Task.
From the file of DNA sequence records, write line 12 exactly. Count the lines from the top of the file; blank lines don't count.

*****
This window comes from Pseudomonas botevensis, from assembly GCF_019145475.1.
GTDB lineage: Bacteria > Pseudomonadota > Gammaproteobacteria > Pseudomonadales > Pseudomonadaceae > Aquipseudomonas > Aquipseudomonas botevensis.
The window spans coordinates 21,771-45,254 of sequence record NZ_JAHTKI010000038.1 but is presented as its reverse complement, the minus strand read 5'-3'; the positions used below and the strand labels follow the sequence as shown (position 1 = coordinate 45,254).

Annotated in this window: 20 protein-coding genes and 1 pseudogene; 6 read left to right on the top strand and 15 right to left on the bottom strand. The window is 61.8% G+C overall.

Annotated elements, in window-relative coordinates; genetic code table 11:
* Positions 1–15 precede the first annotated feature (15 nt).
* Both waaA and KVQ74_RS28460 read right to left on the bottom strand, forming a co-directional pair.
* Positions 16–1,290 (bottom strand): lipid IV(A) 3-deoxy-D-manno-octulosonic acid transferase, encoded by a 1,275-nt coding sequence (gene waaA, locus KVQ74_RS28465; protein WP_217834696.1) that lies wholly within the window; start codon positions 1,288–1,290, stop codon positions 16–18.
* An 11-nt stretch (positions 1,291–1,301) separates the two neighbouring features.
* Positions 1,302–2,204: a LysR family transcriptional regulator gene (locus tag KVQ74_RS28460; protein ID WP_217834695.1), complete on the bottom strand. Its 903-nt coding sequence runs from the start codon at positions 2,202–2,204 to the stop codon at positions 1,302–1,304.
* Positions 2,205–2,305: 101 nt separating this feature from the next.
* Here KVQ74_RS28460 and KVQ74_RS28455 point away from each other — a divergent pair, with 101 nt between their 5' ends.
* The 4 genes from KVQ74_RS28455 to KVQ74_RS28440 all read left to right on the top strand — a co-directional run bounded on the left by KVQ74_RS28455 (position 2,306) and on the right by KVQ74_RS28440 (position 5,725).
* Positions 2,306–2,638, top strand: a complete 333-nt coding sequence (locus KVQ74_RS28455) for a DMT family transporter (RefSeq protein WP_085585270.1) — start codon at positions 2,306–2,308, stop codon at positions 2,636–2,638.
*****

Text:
* Here KVQ74_RS28460 and KVQ74_RS28455 point away from each other — a divergent pair, with 101 nt between their 5' ends.